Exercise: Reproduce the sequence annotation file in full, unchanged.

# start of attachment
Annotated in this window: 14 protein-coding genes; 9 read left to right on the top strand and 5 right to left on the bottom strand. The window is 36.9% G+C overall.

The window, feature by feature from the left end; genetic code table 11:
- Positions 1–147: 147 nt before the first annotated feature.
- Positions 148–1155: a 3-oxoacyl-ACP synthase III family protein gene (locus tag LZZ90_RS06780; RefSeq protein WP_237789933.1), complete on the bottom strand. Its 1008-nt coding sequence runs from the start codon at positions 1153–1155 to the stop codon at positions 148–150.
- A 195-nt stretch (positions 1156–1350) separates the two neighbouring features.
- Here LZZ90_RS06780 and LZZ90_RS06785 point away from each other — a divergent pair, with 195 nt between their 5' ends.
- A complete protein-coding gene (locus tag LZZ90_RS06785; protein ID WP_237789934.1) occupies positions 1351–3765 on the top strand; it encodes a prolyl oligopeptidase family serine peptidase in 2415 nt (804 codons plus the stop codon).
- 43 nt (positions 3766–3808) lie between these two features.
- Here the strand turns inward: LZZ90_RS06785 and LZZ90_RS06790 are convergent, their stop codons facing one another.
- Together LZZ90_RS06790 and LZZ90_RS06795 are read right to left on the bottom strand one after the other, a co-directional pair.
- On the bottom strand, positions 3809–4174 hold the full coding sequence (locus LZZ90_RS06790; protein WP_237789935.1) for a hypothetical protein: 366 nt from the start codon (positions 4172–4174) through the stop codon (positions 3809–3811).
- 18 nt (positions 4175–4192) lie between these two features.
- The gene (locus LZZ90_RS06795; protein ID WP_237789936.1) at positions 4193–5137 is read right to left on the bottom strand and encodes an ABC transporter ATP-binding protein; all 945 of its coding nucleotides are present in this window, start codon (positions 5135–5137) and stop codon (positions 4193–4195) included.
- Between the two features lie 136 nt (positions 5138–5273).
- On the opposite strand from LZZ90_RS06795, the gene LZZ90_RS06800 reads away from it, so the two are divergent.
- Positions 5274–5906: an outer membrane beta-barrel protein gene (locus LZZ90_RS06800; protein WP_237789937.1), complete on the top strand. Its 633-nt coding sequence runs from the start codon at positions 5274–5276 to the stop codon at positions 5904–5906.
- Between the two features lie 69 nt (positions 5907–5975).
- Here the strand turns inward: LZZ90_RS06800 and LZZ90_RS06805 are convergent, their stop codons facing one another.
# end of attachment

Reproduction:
Annotated in this window: 14 protein-coding genes; 9 read left to right on the top strand and 5 right to left on the bottom strand. The window is 36.9% G+C overall.

The window, feature by feature from the left end; genetic code table 11:
- Positions 1–147: 147 nt before the first annotated feature.
- Positions 148–1155: a 3-oxoacyl-ACP synthase III family protein gene (locus tag LZZ90_RS06780; RefSeq protein WP_237789933.1), complete on the bottom strand. Its 1008-nt coding sequence runs from the start codon at positions 1153–1155 to the stop codon at positions 148–150.
- A 195-nt stretch (positions 1156–1350) separates the two neighbouring features.
- Here LZZ90_RS06780 and LZZ90_RS06785 point away from each other — a divergent pair, with 195 nt between their 5' ends.
- A complete protein-coding gene (locus tag LZZ90_RS06785; protein ID WP_237789934.1) occupies positions 1351–3765 on the top strand; it encodes a prolyl oligopeptidase family serine peptidase in 2415 nt (804 codons plus the stop codon).
- 43 nt (positions 3766–3808) lie between these two features.
- Here the strand turns inward: LZZ90_RS06785 and LZZ90_RS06790 are convergent, their stop codons facing one another.
- Together LZZ90_RS06790 and LZZ90_RS06795 are read right to left on the bottom strand one after the other, a co-directional pair.
- On the bottom strand, positions 3809–4174 hold the full coding sequence (locus LZZ90_RS06790; protein WP_237789935.1) for a hypothetical protein: 366 nt from the start codon (positions 4172–4174) through the stop codon (positions 3809–3811).
- 18 nt (positions 4175–4192) lie between these two features.
- The gene (locus LZZ90_RS06795; protein ID WP_237789936.1) at positions 4193–5137 is read right to left on the bottom strand and encodes an ABC transporter ATP-binding protein; all 945 of its coding nucleotides are present in this window, start codon (positions 5135–5137) and stop codon (positions 4193–4195) included.
- Between the two features lie 136 nt (positions 5138–5273).
- On the opposite strand from LZZ90_RS06795, the gene LZZ90_RS06800 reads away from it, so the two are divergent.
- Positions 5274–5906: an outer membrane beta-barrel protein gene (locus LZZ90_RS06800; protein WP_237789937.1), complete on the top strand. Its 633-nt coding sequence runs from the start codon at positions 5274–5276 to the stop codon at positions 5904–5906.
- Between the two features lie 69 nt (positions 5907–5975).
- Here the strand turns inward: LZZ90_RS06800 and LZZ90_RS06805 are convergent, their stop codons facing one another.